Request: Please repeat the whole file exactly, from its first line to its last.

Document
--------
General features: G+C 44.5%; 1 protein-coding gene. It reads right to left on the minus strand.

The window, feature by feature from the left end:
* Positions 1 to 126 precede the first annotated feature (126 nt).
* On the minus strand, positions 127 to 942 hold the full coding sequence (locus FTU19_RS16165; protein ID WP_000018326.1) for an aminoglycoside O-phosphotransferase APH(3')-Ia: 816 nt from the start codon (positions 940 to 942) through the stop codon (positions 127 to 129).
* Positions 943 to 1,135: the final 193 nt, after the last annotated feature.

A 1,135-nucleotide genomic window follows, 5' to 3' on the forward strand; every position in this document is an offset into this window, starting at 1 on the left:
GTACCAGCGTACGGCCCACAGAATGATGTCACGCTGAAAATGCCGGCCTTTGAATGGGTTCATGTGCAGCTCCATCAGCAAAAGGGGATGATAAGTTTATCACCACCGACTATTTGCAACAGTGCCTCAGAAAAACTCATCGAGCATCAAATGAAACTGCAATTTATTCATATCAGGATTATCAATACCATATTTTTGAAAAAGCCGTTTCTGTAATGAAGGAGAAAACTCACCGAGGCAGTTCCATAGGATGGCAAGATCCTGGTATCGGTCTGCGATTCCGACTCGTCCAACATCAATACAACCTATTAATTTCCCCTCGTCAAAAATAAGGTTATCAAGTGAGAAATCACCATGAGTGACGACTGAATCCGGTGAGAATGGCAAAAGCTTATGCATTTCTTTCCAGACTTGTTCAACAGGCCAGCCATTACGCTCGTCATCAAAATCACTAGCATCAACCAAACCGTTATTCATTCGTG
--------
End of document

General features: G+C 44.5%; 1 protein-coding gene. It reads right to left on the minus strand.

The window, feature by feature from the left end:
* Positions 1 to 126 precede the first annotated feature (126 nt).
* On the minus strand, positions 127 to 942 hold the full coding sequence (locus FTU19_RS16165; protein ID WP_000018326.1) for an aminoglycoside O-phosphotransferase APH(3')-Ia: 816 nt from the start codon (positions 940 to 942) through the stop codon (positions 127 to 129).
* Positions 943 to 1,135: the final 193 nt, after the last annotated feature.

A 1,135-nucleotide genomic window follows, 5' to 3' on the forward strand; every position in this document is an offset into this window, starting at 1 on the left:
GTACCAGCGTACGGCCCACAGAATGATGTCACGCTGAAAATGCCGGCCTTTGAATGGGTTCATGTGCAGCTCCATCAGCAAAAGGGGATGATAAGTTTATCACCACCGACTATTTGCAACAGTGCCTCAGAAAAACTCATCGAGCATCAAATGAAACTGCAATTTATTCATATCAGGATTATCAATACCATATTTTTGAAAAAGCCGTTTCTGTAATGAAGGAGAAAACTCACCGAGGCAGTTCCATAGGATGGCAAGATCCTGGTATCGGTCTGCGATTCCGACTCGTCCAACATCAATACAACCTATTAATTTCCCCTCGTCAAAAATAAGGTTATCAAGTGAGAAATCACCATGAGTGACGACTGAATCCGGTGAGAATGGCAAAAGCTTATGCATTTCTTTCCAGACTTGTTCAACAGGCCAGCCATTACGCTCGTCATCAAAATCACTAGCATCAACCAAACCGTTATTCATTCGTG